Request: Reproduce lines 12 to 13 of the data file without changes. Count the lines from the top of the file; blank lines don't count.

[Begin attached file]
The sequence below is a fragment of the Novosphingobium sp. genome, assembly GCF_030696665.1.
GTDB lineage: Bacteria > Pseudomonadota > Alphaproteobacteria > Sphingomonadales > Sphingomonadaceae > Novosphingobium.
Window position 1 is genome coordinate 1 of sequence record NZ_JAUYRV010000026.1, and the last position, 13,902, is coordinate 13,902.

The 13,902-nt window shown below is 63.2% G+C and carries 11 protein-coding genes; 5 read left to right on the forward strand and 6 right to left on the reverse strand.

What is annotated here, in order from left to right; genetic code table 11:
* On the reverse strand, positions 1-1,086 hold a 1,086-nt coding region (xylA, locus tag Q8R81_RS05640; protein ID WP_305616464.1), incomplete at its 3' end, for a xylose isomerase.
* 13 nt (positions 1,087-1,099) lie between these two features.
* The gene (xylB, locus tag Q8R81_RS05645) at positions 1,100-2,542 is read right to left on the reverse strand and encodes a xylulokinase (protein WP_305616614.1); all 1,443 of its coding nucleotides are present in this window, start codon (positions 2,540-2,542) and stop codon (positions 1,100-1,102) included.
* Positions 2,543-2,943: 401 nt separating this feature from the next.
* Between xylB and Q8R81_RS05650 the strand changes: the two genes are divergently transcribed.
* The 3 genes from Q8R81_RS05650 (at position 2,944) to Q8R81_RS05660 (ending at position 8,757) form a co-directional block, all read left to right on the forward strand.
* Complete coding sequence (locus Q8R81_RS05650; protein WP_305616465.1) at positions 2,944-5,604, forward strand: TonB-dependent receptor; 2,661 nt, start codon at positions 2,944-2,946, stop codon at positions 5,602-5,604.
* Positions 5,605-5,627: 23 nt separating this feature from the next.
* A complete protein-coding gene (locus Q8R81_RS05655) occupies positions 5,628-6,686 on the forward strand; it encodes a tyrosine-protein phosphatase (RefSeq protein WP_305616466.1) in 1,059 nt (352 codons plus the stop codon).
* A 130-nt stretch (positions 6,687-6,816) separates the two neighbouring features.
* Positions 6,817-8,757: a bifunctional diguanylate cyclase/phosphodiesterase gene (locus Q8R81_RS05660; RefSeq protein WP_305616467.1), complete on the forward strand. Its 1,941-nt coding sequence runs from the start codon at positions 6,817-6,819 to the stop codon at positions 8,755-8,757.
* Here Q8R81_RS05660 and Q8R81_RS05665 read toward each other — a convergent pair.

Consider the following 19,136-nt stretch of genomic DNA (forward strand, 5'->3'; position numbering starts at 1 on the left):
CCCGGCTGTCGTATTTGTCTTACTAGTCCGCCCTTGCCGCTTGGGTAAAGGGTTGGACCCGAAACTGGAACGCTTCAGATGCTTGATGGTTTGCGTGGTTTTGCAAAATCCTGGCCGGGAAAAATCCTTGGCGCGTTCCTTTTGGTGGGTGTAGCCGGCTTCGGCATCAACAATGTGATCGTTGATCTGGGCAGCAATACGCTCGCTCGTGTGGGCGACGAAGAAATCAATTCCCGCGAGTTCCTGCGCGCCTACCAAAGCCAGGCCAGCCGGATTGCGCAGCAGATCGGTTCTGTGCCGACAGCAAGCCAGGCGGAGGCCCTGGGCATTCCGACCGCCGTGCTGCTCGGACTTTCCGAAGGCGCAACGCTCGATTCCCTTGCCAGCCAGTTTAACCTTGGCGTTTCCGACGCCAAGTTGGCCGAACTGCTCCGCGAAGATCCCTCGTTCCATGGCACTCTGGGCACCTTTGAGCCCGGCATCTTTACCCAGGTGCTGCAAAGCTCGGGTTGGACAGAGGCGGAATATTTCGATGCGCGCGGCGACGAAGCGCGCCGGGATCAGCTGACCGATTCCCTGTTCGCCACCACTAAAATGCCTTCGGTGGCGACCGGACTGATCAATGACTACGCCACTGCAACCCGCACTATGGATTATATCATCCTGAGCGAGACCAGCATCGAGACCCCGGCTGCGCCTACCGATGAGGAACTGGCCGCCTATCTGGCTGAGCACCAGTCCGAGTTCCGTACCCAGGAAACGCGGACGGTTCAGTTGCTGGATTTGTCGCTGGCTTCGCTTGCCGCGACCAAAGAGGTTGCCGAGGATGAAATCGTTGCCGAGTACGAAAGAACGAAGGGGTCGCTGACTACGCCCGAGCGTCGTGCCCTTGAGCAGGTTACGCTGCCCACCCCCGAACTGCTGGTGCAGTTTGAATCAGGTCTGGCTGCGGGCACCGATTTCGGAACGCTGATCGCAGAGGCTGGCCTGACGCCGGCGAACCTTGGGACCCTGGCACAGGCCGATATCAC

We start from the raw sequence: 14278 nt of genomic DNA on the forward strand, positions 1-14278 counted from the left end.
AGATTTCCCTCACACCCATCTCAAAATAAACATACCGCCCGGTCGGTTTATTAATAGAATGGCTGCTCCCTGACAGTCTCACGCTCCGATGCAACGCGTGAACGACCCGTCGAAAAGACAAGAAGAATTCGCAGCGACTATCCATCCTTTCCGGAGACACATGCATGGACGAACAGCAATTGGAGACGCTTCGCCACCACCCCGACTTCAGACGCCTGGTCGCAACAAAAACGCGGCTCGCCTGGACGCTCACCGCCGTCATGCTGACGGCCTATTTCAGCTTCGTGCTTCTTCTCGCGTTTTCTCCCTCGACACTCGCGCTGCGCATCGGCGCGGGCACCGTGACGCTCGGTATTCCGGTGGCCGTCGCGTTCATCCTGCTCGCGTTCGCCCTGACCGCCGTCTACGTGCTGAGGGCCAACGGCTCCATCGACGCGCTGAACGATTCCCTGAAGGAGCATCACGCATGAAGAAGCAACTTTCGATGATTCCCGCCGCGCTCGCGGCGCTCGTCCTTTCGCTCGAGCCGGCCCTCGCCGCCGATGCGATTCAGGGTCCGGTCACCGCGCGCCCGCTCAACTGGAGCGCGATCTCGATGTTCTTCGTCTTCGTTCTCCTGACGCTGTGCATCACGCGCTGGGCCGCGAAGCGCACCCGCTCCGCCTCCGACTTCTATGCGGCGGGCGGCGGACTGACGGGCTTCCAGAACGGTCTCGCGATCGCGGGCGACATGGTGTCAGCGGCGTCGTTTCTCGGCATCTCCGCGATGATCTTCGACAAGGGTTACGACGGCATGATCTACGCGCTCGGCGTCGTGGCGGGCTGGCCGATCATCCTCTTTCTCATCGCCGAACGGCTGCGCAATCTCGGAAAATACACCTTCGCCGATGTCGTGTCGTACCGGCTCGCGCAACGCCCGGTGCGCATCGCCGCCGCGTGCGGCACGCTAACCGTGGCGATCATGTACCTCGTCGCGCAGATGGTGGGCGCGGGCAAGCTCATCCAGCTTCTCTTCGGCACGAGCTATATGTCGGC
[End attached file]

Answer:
* Complete coding sequence (locus Q8R81_RS05650; protein WP_305616465.1) at positions 2,944-5,604, forward strand: TonB-dependent receptor; 2,661 nt, start codon at positions 2,944-2,946, stop codon at positions 5,602-5,604.
* Positions 5,605-5,627: 23 nt separating this feature from the next.